The main takeaway? Building in breaks helps EVERYONE (organizers, funders, attendees), and makes for better learning during the event, better engagement with the content/activities of the event, better health and less stress for all involved, … Good breaks mean you planned a better event,
National Association of Chronic Disease Directors: Tips for Virtual Meetings
“Build in short, 5-10 minute breaks during the longer Zoom calls. For a 2 hours class, for example, take a 5-minute break every 30 minutes or so to look away from the camera. It’s harder to focus attention on a small screen than on a whole person in a classroom.”
Conferences that Work: Schedule Breaks During Online Meetings
“When you don’t schedule enough breaks, people will leave an online meeting seemingly at random. Sometimes they’ll do this because they need to, but the other meeting attendees don’t know this. As a result, the meeting will feel unnecessarily disjointed, and it’s easy for participants to conclude that the meeting is not so important, or boring, or a waste of time.”
International Institute for Facilitation and Change: Why your meetings need breaks
“Breaks are strategies to increase participation and satisfaction in meetings. … The truth is: If breaks are not scheduled, people get up and leave the room anyway to attend to their physical and emotional needs. Many meeting participants are genuinely busy people who need time to attend to other aspects of their lives. If breaks are not scheduled, they will distract others by making telephone calls, answering email, consulting with colleagues, etc. during the meeting.”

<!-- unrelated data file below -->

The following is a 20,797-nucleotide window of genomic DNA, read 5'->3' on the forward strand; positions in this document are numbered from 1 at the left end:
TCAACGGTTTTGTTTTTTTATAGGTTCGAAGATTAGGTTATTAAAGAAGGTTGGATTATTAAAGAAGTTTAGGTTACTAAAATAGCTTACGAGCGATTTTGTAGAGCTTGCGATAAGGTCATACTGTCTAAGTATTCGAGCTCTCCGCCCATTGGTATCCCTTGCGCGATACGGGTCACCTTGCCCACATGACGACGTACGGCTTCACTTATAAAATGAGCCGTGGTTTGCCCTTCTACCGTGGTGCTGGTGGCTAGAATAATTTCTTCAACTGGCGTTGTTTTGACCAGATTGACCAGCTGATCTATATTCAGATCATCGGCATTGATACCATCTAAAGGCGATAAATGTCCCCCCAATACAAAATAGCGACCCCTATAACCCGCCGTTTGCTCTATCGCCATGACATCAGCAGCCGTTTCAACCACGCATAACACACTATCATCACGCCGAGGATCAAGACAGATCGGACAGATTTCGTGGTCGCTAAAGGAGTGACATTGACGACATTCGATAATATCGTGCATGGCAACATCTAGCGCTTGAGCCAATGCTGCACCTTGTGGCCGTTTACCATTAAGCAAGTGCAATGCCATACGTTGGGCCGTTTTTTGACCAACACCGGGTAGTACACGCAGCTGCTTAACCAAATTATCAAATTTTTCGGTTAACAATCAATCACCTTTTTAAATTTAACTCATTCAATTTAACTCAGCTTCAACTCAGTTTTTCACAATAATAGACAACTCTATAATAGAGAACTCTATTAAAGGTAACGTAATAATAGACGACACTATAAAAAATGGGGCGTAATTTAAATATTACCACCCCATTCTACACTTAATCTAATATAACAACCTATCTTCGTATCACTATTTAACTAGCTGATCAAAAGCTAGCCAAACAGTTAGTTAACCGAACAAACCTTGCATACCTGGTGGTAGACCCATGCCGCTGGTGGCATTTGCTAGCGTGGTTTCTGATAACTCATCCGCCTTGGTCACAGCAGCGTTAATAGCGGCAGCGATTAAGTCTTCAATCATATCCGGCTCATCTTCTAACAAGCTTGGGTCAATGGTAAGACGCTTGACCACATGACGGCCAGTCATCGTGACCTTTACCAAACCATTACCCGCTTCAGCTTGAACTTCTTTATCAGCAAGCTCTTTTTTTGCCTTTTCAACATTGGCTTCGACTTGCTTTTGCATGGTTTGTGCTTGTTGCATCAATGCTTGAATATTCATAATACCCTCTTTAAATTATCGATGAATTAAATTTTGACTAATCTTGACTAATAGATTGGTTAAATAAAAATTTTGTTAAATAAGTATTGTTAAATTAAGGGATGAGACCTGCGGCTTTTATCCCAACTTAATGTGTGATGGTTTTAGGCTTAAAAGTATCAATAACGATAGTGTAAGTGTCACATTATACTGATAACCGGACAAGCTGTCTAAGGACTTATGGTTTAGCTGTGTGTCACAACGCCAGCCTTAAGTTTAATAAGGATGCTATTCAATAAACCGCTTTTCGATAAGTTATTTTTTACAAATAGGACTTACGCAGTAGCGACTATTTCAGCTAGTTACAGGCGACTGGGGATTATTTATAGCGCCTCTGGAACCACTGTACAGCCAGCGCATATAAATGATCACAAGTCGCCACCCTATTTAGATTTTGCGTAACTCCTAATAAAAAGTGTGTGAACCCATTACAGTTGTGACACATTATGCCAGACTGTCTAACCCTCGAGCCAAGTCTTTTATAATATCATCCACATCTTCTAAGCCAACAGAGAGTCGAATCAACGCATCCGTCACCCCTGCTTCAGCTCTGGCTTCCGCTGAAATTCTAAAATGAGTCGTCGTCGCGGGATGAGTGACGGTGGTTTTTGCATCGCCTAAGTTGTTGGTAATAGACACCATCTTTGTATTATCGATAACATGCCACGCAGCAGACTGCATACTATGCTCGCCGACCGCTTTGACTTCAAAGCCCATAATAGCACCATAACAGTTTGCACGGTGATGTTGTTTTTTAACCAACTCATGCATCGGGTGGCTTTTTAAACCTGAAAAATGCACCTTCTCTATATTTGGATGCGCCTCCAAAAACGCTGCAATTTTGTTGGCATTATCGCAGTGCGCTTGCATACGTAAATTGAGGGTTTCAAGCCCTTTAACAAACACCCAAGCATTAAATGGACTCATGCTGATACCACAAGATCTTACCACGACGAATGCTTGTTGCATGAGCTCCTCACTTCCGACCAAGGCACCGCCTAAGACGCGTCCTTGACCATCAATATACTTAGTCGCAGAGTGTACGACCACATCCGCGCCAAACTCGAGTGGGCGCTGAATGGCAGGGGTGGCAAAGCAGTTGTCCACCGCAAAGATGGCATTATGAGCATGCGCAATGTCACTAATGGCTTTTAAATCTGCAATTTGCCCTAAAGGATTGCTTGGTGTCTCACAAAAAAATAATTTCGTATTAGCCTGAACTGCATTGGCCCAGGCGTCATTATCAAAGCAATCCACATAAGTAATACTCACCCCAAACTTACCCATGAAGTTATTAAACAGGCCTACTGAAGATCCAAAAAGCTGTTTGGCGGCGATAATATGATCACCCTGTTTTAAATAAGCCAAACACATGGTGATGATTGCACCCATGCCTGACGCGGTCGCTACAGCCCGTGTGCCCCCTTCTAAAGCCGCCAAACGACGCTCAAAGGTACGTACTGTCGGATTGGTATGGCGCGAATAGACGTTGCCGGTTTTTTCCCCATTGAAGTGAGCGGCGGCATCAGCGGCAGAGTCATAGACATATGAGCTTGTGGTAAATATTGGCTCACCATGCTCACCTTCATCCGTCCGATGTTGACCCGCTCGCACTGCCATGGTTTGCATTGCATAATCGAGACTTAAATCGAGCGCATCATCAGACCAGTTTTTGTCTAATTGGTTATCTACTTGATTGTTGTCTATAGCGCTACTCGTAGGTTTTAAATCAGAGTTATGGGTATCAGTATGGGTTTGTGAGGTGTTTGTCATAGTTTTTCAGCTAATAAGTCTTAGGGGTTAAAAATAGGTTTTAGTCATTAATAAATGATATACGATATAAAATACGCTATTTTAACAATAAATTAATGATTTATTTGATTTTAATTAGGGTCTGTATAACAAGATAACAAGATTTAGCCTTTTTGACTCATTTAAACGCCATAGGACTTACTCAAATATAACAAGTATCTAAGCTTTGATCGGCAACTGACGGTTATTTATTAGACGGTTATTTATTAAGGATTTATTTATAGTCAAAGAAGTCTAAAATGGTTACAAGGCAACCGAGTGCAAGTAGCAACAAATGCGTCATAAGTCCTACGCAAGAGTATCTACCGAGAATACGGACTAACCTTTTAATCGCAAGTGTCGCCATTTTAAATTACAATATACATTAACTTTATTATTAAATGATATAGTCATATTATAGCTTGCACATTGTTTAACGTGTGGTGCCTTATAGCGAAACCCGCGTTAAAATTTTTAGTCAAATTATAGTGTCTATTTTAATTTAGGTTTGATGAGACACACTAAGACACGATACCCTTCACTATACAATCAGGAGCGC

Meeting Professionals International: Entertainment and Wellness Break Ideas for Virtual Events
“To combat waning attention spans and keep people engaged, it’s important to provide your virtual attendees with time to clear their minds, get energized and reset their focus. That’s where entertainment and wellness breaks between sessions can play a key role in enhancing the overall virtual experience. Fun, lively and interactive activities help people stay focused and pumped up for your next round of programming. They also help participants stay motivated to return to your virtual event rather than check out on their phones. In other words, you must give your participants a compelling reason to tune back in or risk losing them altogether.”
Advice for Engaging Virtual Conference Attendees
“How long will someone sit at a computer? No one really knows how attendees will behave during a virtual conference. But we know that attendees need variety and they need breaks.”
“Breaks. Use breakout rooms for snack and lunch breaks where attendees can talk about aha moments. Or, open some up as drop–in lounges for discussions on specific topics, for example, dealing with the economic impact of this crisis.”
18 Ways to Engage Attendees at Virtual Meetings and Events
“If you want attendees to stick to an agenda, give them a little wiggle room and add time in for breaks.”